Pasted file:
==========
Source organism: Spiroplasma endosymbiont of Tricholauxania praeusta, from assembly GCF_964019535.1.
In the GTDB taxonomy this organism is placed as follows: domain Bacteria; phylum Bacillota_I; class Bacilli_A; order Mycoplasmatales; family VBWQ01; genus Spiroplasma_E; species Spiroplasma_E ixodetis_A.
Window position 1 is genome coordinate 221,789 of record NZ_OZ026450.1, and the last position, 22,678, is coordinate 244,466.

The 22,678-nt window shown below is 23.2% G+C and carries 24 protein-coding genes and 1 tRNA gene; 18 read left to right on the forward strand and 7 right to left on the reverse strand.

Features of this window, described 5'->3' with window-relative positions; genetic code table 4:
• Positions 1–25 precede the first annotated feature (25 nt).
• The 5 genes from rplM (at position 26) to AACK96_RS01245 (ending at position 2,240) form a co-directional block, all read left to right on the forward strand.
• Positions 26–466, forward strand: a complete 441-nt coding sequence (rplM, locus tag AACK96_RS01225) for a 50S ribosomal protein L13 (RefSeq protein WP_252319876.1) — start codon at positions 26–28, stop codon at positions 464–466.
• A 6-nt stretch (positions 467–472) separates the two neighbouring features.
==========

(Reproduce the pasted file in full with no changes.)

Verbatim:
Source organism: Spiroplasma endosymbiont of Tricholauxania praeusta, from assembly GCF_964019535.1.
In the GTDB taxonomy this organism is placed as follows: domain Bacteria; phylum Bacillota_I; class Bacilli_A; order Mycoplasmatales; family VBWQ01; genus Spiroplasma_E; species Spiroplasma_E ixodetis_A.
Window position 1 is genome coordinate 221,789 of record NZ_OZ026450.1, and the last position, 22,678, is coordinate 244,466.

The 22,678-nt window shown below is 23.2% G+C and carries 24 protein-coding genes and 1 tRNA gene; 18 read left to right on the forward strand and 7 right to left on the reverse strand.

Features of this window, described 5'->3' with window-relative positions; genetic code table 4:
• Positions 1–25 precede the first annotated feature (25 nt).
• The 5 genes from rplM (at position 26) to AACK96_RS01245 (ending at position 2,240) form a co-directional block, all read left to right on the forward strand.
• Positions 26–466, forward strand: a complete 441-nt coding sequence (rplM, locus tag AACK96_RS01225) for a 50S ribosomal protein L13 (RefSeq protein WP_252319876.1) — start codon at positions 26–28, stop codon at positions 464–466.
• A 6-nt stretch (positions 467–472) separates the two neighbouring features.